Gender-bending insect species discovered in Brazil

A close-up of a female in the species N. aurora Current Biology, Yoshizawa et al.

Four new species of bugs discovered in Brazil defy the laws of gender: the females have penises, the males have vaginas.

And these are no typical penises; they feature spikes that anchor the female into the male. During their 70-hour marathon mating sessions, they work like vacuum cleaners, sucking sperm out of the male vaginas.

"There's nothing that [this] can be compared to," study co-author Rodrigo Ferreira told National Geographic. "This elaborate female penis is completely unique." His research was published April 17 in the journal Current Biology.

A cave specialist at the Federal University of Lavras in Brazil, Ferreira collected the bugs in the caves of eastern Brazil in 2010 and sent them on to a lab at the Museum of the City of Geneva in Switzerland, where Charles Lienhard quickly determined that these species belonged to a new genus of insect. They named it Neotrogla.

The first clue that these flea-sized species were unique came in the way they mate: the female is always on top, probing its penis-like organ into the male.

Closer observation determined that the organ, which the researchers dubbed a "gynosome," is prickly. On three of the species, it has spines; the gynosome of the fourth species has small bristles. The spines fit perfectly into small pockets in the walls of the male's vagina.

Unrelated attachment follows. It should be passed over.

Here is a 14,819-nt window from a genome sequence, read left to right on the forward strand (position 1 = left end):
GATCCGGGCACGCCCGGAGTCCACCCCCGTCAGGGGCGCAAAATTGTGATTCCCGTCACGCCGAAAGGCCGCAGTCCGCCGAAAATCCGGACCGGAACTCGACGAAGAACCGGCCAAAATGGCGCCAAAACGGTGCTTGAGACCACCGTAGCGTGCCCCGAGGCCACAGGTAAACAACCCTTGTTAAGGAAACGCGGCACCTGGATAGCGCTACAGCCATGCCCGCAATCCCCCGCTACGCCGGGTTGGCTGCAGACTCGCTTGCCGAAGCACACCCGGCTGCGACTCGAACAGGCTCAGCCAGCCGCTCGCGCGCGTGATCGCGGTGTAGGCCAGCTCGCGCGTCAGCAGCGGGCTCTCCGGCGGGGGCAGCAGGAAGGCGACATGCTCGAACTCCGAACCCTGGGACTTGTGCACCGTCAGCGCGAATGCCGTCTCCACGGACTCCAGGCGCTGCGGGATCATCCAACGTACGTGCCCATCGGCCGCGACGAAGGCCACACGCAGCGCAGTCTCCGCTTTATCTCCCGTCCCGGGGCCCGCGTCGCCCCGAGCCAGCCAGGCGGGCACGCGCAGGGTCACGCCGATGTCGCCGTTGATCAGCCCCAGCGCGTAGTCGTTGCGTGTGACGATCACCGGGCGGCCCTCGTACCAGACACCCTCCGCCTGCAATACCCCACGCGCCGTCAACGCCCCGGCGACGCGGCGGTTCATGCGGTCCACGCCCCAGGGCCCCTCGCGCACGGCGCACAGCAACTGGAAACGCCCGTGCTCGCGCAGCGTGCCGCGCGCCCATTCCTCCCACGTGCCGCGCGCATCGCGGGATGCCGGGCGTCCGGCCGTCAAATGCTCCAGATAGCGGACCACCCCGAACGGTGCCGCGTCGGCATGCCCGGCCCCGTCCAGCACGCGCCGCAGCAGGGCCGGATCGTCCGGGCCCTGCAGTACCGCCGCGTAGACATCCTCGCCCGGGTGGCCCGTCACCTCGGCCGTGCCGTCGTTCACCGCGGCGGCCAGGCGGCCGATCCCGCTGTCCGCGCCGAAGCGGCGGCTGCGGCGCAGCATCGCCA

A third researcher, Kazunori Yoshizawa of Hokkaido University in Japan, attempted to pull a male and female pair apart as they were mating. The male ripped in two, while the female stayed put.

From this, he determined that the penis spikes and bristles are designed as an anchor to keep the male in place. New Scientist points to the spikes as a reason why the scientists have not seen the males resist mating: it would physically hurt them, possibly even rip them in two, if they tried to stop the female in the middle of the act.

In the study, Ferreira's research team explained that females of several mite and beetle species use long, tube-like protrusions to mate, but none of these feature anchoring spikes like those on the new species. Female seahorses use a protruding appendage to deposit eggs in the male pouch, "but this is not a penis," they wrote.

How these four species evolved to have female penises remains to be determined. Yoshizawa told New Scientist that they could be a by-product of living in caves with a low food supply.

The pockets where males store sperm also contained nutrients, Yoshizawa observed when he dissected the males. The females do not have these pockets, so they could have developed the penises as a way to also extract nutrients from the males.

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    Danielle Elliot is a freelance science editor and reporter for CBS News. She holds an M.A. in science and health journalism from Columbia University and a B.A. in broadcast journalism from the University of Maryland. Follow her on Twitter - @daniellelliot.

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